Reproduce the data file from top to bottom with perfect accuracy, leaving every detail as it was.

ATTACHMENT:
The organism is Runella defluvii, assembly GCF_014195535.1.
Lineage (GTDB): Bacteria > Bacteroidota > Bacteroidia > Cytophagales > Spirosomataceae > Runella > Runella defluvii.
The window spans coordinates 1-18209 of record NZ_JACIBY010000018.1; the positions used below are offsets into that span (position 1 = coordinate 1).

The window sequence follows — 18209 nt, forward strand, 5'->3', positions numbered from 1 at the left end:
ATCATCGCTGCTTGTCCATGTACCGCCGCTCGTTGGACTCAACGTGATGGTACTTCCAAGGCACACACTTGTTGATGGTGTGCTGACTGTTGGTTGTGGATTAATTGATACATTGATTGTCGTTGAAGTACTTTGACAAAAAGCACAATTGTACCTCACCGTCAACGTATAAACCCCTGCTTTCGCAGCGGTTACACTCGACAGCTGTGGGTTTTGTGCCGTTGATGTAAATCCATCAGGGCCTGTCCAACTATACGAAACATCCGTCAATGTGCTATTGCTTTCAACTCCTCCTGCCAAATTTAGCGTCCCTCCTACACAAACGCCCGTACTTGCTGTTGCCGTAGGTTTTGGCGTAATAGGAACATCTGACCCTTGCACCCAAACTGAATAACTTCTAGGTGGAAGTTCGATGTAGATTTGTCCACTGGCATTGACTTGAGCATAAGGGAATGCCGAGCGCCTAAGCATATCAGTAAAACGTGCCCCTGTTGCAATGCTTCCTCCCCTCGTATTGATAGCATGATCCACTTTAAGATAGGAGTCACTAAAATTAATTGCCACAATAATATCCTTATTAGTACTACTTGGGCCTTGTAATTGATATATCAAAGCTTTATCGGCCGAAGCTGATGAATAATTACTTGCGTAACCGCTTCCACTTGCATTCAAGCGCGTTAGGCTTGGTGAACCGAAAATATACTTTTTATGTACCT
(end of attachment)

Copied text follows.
The organism is Runella defluvii, assembly GCF_014195535.1.
Lineage (GTDB): Bacteria > Bacteroidota > Bacteroidia > Cytophagales > Spirosomataceae > Runella > Runella defluvii.
The window spans coordinates 1-18209 of record NZ_JACIBY010000018.1; the positions used below are offsets into that span (position 1 = coordinate 1).

The window sequence follows — 18209 nt, forward strand, 5'->3', positions numbered from 1 at the left end:
ATCATCGCTGCTTGTCCATGTACCGCCGCTCGTTGGACTCAACGTGATGGTACTTCCAAGGCACACACTTGTTGATGGTGTGCTGACTGTTGGTTGTGGATTAATTGATACATTGATTGTCGTTGAAGTACTTTGACAAAAAGCACAATTGTACCTCACCGTCAACGTATAAACCCCTGCTTTCGCAGCGGTTACACTCGACAGCTGTGGGTTTTGTGCCGTTGATGTAAATCCATCAGGGCCTGTCCAACTATACGAAACATCCGTCAATGTGCTATTGCTTTCAACTCCTCCTGCCAAATTTAGCGTCCCTCCTACACAAACGCCCGTACTTGCTGTTGCCGTAGGTTTTGGCGTAATAGGAACATCTGACCCTTGCACCCAAACTGAATAACTTCTAGGTGGAAGTTCGATGTAGATTTGTCCACTGGCATTGACTTGAGCATAAGGGAATGCCGAGCGCCTAAGCATATCAGTAAAACGTGCCCCTGTTGCAATGCTTCCTCCCCTCGTATTGATAGCATGATCCACTTTAAGATAGGAGTCACTAAAATTAATTGCCACAATAATATCCTTATTAGTACTACTTGGGCCTTGTAATTGATATATCAAAGCTTTATCGGCCGAAGCTGATGAATAATTACTTGCGTAACCGCTTCCACTTGCATTCAAGCGCGTTAGGCTTGGTGAACCGAAAATATACTTTTTATGTACCT